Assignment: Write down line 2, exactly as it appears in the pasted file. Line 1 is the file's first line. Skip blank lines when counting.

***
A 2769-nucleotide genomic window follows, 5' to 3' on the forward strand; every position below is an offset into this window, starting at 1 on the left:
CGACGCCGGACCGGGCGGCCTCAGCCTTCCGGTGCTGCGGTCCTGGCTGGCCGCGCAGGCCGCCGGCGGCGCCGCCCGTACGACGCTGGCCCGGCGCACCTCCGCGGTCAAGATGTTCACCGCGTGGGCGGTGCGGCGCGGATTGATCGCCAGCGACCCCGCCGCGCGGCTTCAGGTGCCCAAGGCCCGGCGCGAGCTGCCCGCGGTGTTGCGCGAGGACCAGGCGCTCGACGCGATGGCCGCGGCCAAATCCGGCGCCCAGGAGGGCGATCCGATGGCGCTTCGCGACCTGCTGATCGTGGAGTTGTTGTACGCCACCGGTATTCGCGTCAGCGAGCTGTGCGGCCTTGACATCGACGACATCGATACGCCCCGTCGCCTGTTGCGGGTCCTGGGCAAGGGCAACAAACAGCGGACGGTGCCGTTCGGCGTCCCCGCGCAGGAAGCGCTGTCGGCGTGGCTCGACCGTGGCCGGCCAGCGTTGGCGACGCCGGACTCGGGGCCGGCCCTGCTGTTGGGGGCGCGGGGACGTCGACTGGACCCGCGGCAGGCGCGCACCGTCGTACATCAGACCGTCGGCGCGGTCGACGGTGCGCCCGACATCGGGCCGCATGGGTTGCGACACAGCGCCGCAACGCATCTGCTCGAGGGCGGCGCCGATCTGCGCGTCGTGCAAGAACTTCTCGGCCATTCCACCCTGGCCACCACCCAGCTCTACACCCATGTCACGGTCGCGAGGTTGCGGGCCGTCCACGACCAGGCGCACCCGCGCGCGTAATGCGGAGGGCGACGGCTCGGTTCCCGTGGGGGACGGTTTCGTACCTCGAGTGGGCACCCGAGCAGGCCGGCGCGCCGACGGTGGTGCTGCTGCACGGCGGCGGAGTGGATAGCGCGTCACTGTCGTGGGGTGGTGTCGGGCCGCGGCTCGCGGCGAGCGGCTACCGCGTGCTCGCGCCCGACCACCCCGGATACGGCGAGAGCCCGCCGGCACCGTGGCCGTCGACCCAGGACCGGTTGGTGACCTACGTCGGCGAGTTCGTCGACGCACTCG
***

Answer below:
CGACGCCGGACCGGGCGGCCTCAGCCTTCCGGTGCTGCGGTCCTGGCTGGCCGCGCAGGCCGCCGGCGGCGCCGCCCGTACGACGCTGGCCCGGCGCACCTCCGCGGTCAAGATGTTCACCGCGTGGGCGGTGCGGCGCGGATTGATCGCCAGCGACCCCGCCGCGCGGCTTCAGGTGCCCAAGGCCCGGCGCGAGCTGCCCGCGGTGTTGCGCGAGGACCAGGCGCTCGACGCGATGGCCGCGGCCAAATCCGGCGCCCAGGAGGGCGATCCGATGGCGCTTCGCGACCTGCTGATCGTGGAGTTGTTGTACGCCACCGGTATTCGCGTCAGCGAGCTGTGCGGCCTTGACATCGACGACATCGATACGCCCCGTCGCCTGTTGCGGGTCCTGGGCAAGGGCAACAAACAGCGGACGGTGCCGTTCGGCGTCCCCGCGCAGGAAGCGCTGTCGGCGTGGCTCGACCGTGGCCGGCCAGCGTTGGCGACGCCGGACTCGGGGCCGGCCCTGCTGTTGGGGGCGCGGGGACGTCGACTGGACCCGCGGCAGGCGCGCACCGTCGTACATCAGACCGTCGGCGCGGTCGACGGTGCGCCCGACATCGGGCCGCATGGGTTGCGACACAGCGCCGCAACGCATCTGCTCGAGGGCGGCGCCGATCTGCGCGTCGTGCAAGAACTTCTCGGCCATTCCACCCTGGCCACCACCCAGCTCTACACCCATGTCACGGTCGCGAGGTTGCGGGCCGTCCACGACCAGGCGCACCCGCGCGCGTAATGCGGAGGGCGACGGCTCGGTTCCCGTGGGGGACGGTTTCGTACCTCGAGTGGGCACCCGAGCAGGCCGGCGCGCCGACGGTGGTGCTGCTGCACGGCGGCGGAGTGGATAGCGCGTCACTGTCGTGGGGTGGTGTCGGGCCGCGGCTCGCGGCGAGCGGCTACCGCGTGCTCGCGCCCGACCACCCCGGATACGGCGAGAGCCCGCCGGCACCGTGGCCGTCGACCCAGGACCGGTTGGTGACCTACGTCGGCGAGTTCGTCGACGCACTCG